I am not a parent. Not yet.
(Aren’t you glad I didn’t do a “not that I know of” joke? Those are never funny. Plus, I can tell by looking at a woman how fertile she is. I never went for those chicks.)
(Yes, that was a joke. Would be an awesome skill for a guy at twenty two, though. “I’m sorry Sally, I can’t take you to the Bijou tonight. You appear too fertile. I will instead accompany your roommate, Madeline. Good morrow!”)
One thing that I am noticing is that I believe I see parents my age trying to become their child’s best friend. There seems to be an over-emphasis on meeting a child’s needs. I observe parents stooping down to their son or daughter’s height level, looking them deep in the eye and reassuring them that they are loved, special, etc.
Now, inherently, this is a well-intentioned behavior. I wish there had been a bit more of that with me growing up. And I got plenty of attention, believe me.
But I never felt like my parents were my friends. I know that they are now. I see them at least once a month and we do a lot of fun activities together. It’s great. But as a child I would have never thought that my parents were my pals. I was usually afraid of them – afraid of doing something wrong to get in trouble.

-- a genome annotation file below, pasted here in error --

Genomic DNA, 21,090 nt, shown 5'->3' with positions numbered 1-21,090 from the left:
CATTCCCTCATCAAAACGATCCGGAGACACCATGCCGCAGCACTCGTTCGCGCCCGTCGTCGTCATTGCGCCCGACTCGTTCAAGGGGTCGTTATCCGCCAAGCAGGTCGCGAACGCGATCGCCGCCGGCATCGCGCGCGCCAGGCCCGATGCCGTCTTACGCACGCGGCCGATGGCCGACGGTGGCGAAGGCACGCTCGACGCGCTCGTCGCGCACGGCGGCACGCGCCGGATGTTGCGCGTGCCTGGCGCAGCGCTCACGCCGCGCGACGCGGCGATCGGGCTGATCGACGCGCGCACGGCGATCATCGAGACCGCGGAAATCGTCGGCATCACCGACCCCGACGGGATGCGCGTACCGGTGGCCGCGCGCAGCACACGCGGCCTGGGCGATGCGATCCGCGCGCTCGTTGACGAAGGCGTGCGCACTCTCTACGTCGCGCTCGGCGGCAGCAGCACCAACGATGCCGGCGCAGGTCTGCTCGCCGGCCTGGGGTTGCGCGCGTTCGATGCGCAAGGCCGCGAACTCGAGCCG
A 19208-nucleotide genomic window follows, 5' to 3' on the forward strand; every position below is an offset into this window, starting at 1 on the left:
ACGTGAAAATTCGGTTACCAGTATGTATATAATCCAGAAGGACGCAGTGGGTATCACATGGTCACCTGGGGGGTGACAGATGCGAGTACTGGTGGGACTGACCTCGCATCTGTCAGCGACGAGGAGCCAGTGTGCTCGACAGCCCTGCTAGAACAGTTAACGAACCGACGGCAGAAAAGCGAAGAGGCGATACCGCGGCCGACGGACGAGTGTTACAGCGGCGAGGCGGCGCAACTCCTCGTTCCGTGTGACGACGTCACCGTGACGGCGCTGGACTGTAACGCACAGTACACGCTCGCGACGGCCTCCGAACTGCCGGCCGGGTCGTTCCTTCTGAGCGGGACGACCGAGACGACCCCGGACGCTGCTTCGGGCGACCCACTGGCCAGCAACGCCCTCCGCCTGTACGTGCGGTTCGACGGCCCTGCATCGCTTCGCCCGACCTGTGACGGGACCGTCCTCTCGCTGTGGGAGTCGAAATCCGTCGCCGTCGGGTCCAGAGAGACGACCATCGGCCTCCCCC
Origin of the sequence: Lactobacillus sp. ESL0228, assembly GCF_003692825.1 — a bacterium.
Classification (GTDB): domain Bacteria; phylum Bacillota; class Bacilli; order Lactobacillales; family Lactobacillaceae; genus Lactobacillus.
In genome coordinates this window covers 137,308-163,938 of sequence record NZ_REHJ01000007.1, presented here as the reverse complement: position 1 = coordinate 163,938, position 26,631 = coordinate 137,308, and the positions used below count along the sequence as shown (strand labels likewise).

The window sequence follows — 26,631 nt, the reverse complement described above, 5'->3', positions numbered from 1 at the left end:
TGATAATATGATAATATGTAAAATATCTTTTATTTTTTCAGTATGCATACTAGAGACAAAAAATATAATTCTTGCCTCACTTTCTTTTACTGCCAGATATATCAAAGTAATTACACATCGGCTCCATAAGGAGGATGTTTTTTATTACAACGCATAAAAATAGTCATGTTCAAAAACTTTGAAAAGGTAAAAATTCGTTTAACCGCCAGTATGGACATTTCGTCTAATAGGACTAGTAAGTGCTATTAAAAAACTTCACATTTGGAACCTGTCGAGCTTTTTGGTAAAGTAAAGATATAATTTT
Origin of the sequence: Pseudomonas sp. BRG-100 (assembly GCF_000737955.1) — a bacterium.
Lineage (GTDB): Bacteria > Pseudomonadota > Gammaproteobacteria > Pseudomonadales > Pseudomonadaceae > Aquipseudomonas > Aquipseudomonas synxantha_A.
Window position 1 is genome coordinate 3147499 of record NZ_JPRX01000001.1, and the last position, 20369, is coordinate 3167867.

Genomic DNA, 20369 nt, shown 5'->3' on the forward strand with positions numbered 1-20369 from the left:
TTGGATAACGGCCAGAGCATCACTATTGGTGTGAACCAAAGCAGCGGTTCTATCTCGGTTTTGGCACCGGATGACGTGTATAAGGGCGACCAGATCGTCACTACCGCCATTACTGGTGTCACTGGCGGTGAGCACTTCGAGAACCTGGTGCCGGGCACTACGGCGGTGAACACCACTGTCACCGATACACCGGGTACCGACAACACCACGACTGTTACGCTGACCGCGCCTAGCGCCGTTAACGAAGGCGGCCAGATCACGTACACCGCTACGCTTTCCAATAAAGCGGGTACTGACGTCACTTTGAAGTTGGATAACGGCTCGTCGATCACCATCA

I see people in my generation making a bigger fuss over their children that I believe was heaped upon us growing up. Here’s a hypothetical I was thinking about on the bike ride home today.
When my child turns six and wants the thermostat turned down because he’s warm, will I do it?
In other words, is my child’s physical comfort more important than my own? Now, I’m not talking in extremes here. I like it at 72 most of the year. That’s a standard room temperature in office buildings. Cool and comfortable. If he’s warm at 72, and wants it at 68, do I turn down the thermostat? Or do I tell him to screw off?
Growing up I thought electricity and gas were the most expensive commodities on the planet. I would complain about the house not being cold enough and I would get shamed. Plus, I just wasn’t allowed to touch the thermostat. If I bitched about it enough my mom might turn it down temporarily. But as soon as my father got home it was right back up.
I sort of feel that many parents that are my age would rush to adjust the temp to ensure their child’s comfort. Now, if the child is sick, or has a physical or mental disorder, I’m not talking about those situations. I mean just a regular hot Thursday, and your kid is yelling that he wants it four degrees cooler.
Shouldn’t our children be a little afraid of us? Some fear is a good thing, right? My parents loved me, but on weekend nights they often went to parties with their friends, and we were with a babysitter. That seemed right to me. They weren’t my friend. They were my folks.
Mothers and fathers, weigh in if you can. Do you generally see this in your parent circles, or do I not know what I’m talking about? Are parents today trying to hard too be their child’s friend? And, oh, when I become a parent, do I have to spend 17% of my week at Target? I think that’s the deal, right?